On Wednesday, the curtain came down on Women's Month, amid renewed calls to continue removing barriers to female leadership and ensuring that women have access to equal opportunities across the political and economic divide.
Running under the theme; "Women in leadership: Achieving an equal future in a Covid world", most traditional events were blighted by the Covid-19 virus lockdown regulations that restrict public gathering to 50 people.
A few events that passed the litmus test on Covid-19 regulations were held under very strict conditions or on various virtual platforms.
However, the circumstances under which the events were held did not in any way dampen the enthusiasm among women and other stakeholders, who reflected on the long and arduous journey in advocating for equal spaces for men and women.
Such platforms held across the globe also afforded the same populace an opportunity to revisit and strengthen their long-term vision of ensuring that women have equal opportunities with men. If anything, this year's Women Month reinvigorated the gender equality discourse, following the elevation of several women on different platforms, a validation of women's competency and leadership skills, not only in Africa, but also across the globe.
From 1917, when Loretta Walsh became the first woman to join the army, becoming the first American active-duty Navy woman, the gender equality discourse has trudged on for years.
Save for a few patches of successes here and there, attempts to achieve gender equality has been met with structural and physical resistance.
The gender narrative has remained a widely acknowledged discourse, that almost everyone has engaged in, pledged to be part of, yet the results do not reflect the level of commitment made to narrow the gap between men and women. Of course the attempt to address historical imbalances have not been a futile one, judging by pockets of redress that have been made, albeit on ad hoc basis.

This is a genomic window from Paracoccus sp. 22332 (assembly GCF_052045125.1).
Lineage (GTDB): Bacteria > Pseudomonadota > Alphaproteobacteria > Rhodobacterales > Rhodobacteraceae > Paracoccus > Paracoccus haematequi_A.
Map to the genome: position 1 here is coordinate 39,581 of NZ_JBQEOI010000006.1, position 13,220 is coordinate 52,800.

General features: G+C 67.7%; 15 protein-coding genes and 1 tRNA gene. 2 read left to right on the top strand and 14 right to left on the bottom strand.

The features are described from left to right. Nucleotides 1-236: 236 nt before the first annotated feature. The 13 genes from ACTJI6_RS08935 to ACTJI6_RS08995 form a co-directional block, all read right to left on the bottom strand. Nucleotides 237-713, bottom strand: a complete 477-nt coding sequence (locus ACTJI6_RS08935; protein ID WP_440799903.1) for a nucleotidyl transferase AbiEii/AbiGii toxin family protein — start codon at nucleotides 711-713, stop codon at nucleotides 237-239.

As the nation makes a countdown to the Independence Day on April 18, it is important also to take stock of the road that women have trudged in their endeavour to gain leverage in social, economic and political spaces.
Notable achievements have been made in education, with UNICEF saying that the majority of women and girls can now afford to read, having attained primary level education across in most of the African countries.
Outside, the literacy levels gender equality disparities in both economic and political circles, remain a cause for concern that women raise on a daily basis. Naturally attainment of political and economic independence would be the citadel that women have for generations been battling to attain.
While Africa boasts a litany of statutes and legal instruments that call for the political and economic empowerment of women across the globe, the female population has not been considered for meaningful leadership positions.
The swearing in of Madam Samia Suluhu Hassan as Tanzania's first female leader, becoming the second female president in the continent out of the 54, is one of the rare, but exciting pieces of news that multitudes of women and gender activists would love to relish on, but sadly, such developments do not come cheap.